Families of the 162 people aboard the AirAsia airliner that went missing almost three days ago broke into tears and anguished wails as authorities said the debris they found off the coast of Borneo was from Flight 8501.
Shock ensued and people fainted at the crisis center of Juanda Airport in the Indonesian city of Surabaya. One person was taken from the waiting room by a stretcher. Some reacted in anger, with one AirAsia employee railing at a television reporter for showing footage of a bloated and nearly naked corpse bobbing up and down on the waves. There was no mention of survivors.
As investigators shift their focus to figuring out what caused the Airbus Group A320 plane to crash into the ocean near Pangkalan Bun, about 1,000 kilometers (620 miles) southeast of Singapore, the families join the growing number of mourners in what’s turning out to be the airline industry’s deadliest year since 2010.
Among those grieving is Hendrik Theodoros, whose brother Hendra, a 44-year-old businessman, was on the ill-fated flight with his wife, 20-year-old son and teenage daughter. They were going to Singapore for medical check-ups and to spend a year-end holiday.
“We hoped they would come back,” said Theodoros, 51, as tears started to well in his eyes. “Life still has to go on.”
Some, such as Dwi Jayanto, turned to religion. His son, Bhima Aly Wicaksana, had been heading to Singapore with a friend for vacation.
“I can only pray, pray and always pray,” he said. “I’m so devastated. I can’t really put this into words.”
AirAsia Chief Executive Officer Tony Fernandes said he was rushing to Surabaya to be with the grieving families.
“My heart is filled with sadness for all the families involved in QZ 8501,” Fernandes said on Twitter. “On behalf of AirAsia, my condolences to all. Words cannot express how sorry I am.”
Malaysia-based AirAsia won’t shirk its obligations and will work on a speedy conclusion, Fernandes subsequently told reporters in Surabaya.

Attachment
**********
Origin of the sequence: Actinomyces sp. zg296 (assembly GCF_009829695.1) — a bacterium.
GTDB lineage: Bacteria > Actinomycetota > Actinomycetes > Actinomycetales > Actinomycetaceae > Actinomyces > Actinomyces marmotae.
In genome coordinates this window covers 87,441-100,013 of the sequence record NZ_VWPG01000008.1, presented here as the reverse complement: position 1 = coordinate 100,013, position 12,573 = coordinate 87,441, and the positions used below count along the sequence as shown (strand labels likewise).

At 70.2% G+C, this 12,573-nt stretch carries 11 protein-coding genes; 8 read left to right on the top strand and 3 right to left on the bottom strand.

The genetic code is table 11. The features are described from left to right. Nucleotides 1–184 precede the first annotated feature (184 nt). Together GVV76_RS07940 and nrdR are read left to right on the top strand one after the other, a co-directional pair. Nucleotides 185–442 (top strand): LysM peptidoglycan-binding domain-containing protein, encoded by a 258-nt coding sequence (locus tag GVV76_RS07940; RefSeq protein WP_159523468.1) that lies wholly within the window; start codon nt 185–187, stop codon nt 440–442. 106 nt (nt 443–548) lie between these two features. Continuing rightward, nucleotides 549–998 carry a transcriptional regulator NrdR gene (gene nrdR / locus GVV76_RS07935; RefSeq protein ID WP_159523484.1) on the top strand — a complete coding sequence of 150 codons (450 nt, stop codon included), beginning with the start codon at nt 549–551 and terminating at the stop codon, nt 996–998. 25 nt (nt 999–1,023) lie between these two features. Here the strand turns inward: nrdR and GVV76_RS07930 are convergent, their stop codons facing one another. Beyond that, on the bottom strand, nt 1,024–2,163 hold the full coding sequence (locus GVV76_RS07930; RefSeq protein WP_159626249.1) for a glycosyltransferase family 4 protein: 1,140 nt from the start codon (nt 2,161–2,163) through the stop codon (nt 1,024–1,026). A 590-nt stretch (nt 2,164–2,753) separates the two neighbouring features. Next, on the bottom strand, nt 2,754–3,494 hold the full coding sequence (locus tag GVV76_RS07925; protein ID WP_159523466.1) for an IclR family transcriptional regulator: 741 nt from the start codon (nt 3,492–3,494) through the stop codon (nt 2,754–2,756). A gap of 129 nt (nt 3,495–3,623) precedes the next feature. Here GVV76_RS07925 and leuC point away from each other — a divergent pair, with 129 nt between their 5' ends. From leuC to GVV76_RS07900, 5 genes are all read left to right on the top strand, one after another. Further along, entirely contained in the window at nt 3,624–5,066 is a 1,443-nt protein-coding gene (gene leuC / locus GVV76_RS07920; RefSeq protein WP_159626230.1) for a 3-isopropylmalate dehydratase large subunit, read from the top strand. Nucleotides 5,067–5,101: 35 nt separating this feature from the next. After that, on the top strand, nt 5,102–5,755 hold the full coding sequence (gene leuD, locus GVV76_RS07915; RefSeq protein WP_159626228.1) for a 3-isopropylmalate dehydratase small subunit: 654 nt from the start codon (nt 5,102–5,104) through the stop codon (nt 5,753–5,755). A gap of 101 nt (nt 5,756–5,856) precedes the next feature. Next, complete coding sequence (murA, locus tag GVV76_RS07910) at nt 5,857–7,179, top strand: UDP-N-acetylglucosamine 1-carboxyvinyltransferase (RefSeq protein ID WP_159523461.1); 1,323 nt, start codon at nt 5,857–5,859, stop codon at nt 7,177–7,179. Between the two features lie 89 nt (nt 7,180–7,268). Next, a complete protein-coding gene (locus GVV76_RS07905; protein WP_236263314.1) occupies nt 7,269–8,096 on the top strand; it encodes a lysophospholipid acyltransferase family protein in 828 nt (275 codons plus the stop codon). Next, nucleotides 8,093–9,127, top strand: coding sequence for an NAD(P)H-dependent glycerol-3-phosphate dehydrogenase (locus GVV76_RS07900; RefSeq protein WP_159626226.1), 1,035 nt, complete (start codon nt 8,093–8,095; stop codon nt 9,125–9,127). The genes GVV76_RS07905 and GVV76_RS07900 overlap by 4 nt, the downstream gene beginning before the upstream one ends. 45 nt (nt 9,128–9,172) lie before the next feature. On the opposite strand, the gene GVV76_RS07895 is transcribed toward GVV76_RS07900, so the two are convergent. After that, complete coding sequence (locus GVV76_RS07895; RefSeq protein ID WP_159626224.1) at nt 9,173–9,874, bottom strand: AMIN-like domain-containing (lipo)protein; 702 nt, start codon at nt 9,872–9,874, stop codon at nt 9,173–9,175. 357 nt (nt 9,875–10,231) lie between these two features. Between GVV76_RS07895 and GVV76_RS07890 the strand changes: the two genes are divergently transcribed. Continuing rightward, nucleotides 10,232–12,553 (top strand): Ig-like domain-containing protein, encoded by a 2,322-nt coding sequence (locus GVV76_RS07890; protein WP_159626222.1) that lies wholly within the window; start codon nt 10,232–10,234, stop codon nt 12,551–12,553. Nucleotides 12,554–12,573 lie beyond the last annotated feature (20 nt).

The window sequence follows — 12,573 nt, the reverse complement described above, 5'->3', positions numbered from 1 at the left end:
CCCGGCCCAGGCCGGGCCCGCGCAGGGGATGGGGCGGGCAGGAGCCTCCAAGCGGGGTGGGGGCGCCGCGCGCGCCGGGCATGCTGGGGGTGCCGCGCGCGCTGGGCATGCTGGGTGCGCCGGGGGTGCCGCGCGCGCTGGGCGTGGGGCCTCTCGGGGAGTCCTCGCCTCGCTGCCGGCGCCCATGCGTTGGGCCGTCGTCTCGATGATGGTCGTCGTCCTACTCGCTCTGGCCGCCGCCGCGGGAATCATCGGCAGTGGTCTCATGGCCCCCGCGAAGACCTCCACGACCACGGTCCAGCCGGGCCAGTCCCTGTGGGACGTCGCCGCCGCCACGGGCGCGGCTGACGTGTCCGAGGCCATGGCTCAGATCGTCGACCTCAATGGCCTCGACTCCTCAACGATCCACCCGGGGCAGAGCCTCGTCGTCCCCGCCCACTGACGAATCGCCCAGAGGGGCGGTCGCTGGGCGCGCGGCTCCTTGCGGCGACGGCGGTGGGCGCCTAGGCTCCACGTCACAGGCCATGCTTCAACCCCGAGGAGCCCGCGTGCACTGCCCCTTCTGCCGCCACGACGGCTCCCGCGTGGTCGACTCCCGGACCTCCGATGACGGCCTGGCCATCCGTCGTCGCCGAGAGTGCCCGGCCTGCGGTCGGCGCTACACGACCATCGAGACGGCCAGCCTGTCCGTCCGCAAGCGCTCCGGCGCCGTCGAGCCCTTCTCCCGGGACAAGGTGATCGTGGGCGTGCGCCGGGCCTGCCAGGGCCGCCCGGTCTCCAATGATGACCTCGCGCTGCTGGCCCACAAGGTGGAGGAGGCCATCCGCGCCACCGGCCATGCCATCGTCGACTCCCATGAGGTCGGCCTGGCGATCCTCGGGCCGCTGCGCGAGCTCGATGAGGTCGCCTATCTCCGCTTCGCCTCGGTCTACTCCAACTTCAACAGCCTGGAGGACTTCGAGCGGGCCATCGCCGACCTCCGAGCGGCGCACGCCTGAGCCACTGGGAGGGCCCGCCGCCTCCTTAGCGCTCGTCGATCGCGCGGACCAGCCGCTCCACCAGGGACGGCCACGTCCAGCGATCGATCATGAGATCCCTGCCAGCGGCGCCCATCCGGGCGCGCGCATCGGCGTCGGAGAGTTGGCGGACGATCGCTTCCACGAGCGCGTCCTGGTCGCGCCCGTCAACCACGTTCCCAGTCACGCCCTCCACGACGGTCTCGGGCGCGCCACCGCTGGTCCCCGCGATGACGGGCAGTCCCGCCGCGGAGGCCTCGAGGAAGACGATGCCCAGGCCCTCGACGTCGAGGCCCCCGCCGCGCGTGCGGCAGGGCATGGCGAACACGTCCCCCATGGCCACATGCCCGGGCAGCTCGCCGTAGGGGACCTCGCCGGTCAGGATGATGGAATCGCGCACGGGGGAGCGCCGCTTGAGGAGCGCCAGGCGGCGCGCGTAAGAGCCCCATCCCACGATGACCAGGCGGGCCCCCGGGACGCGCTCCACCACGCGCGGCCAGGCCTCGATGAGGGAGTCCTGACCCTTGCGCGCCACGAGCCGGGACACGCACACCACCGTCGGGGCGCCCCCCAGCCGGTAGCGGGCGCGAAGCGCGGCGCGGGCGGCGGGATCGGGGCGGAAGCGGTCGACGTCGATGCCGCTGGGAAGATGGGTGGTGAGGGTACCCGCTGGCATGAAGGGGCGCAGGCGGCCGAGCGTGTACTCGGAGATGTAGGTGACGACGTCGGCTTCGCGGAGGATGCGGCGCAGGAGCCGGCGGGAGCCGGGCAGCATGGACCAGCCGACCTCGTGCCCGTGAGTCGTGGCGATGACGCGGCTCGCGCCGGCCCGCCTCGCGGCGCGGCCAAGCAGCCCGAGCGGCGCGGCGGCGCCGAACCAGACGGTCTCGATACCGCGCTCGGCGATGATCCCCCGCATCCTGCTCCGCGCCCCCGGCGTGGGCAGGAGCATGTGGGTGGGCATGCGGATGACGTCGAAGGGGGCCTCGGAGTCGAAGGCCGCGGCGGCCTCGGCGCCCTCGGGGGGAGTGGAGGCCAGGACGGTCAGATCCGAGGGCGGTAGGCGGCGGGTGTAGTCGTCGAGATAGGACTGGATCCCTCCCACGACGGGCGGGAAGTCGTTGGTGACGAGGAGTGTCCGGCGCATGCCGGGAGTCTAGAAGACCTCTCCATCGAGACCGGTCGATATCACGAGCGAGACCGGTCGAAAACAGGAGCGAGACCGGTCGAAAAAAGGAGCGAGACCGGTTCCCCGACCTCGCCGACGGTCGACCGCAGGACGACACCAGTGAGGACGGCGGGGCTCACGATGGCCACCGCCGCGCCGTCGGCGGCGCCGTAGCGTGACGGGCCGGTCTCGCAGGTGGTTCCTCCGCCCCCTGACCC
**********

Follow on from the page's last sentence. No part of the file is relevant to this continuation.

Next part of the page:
It wasn’t just the passengers who were mourned. Suwarto, father of Captain Iriyanto who commanded Flight 8501, recalled how his son turned his boyhood dreams of flying fighter jets into reality by joining the air force, climbing to the rank of first lieutenant before piloting commercial flights. Iriyanto’s son, 7, also wants to become a pilot, Suwarto said.
“He was most happy when he flew fighter jets,” Suwarto, 76, said in an interview in the town of Sidoarjo that’s near Surabaya, pausing at times to cry. “His experience in fighter jets makes him very able to fly commercial planes.”
Iriyanto was in the cockpit of Flight 8501 on the morning of Dec. 28 as he set off for what should have been a routine two-hour flight on the heavily traveled route to Singapore. Less than an hour into the flight, over the Java Sea between the islands of Sumatra and Borneo, he requested permission to gain additional altitude because of storms in the area. Before air- traffic controllers could answer, contact with the plane was lost.
While most on the plane were Indonesian, passengers included nationals from Singapore, Malaysia, Britain and South Korea.
Park Seong-beom, a 37-year-old Korean missionary, had just recently moved to the city of Malang in East Java with his wife and infant daughter to work as a missionary. The family was traveling to Singapore to renew visas.
“He was strong in his faith and wanted to be of service to people more than anything,” said Kim Seong Ryeong, who was Park’s Sunday school teacher and watched him grow up. “We feel devastated that he and his family are missing.”
Some were more lucky. A passenger manifest showed that 26 people who bought tickets didn’t show up for the flight, including former beauty queen Anggi Mahesti, who said she was part of a group of 10 people who missed the plane because they weren’t aware of a change in the plane’s departure time.
The multi-nation search for the aircraft – and the scenes of distraught family members searching for any scrap of information – revived memories of other air tragedies this year.
In March, Malaysia Airlines Flight 370 went missing en route to Beijing from Singapore. That plane is believed to have crashed in the remote Indian Ocean off the coast of Australia, but more than nine months later not a trace of the plane has been found.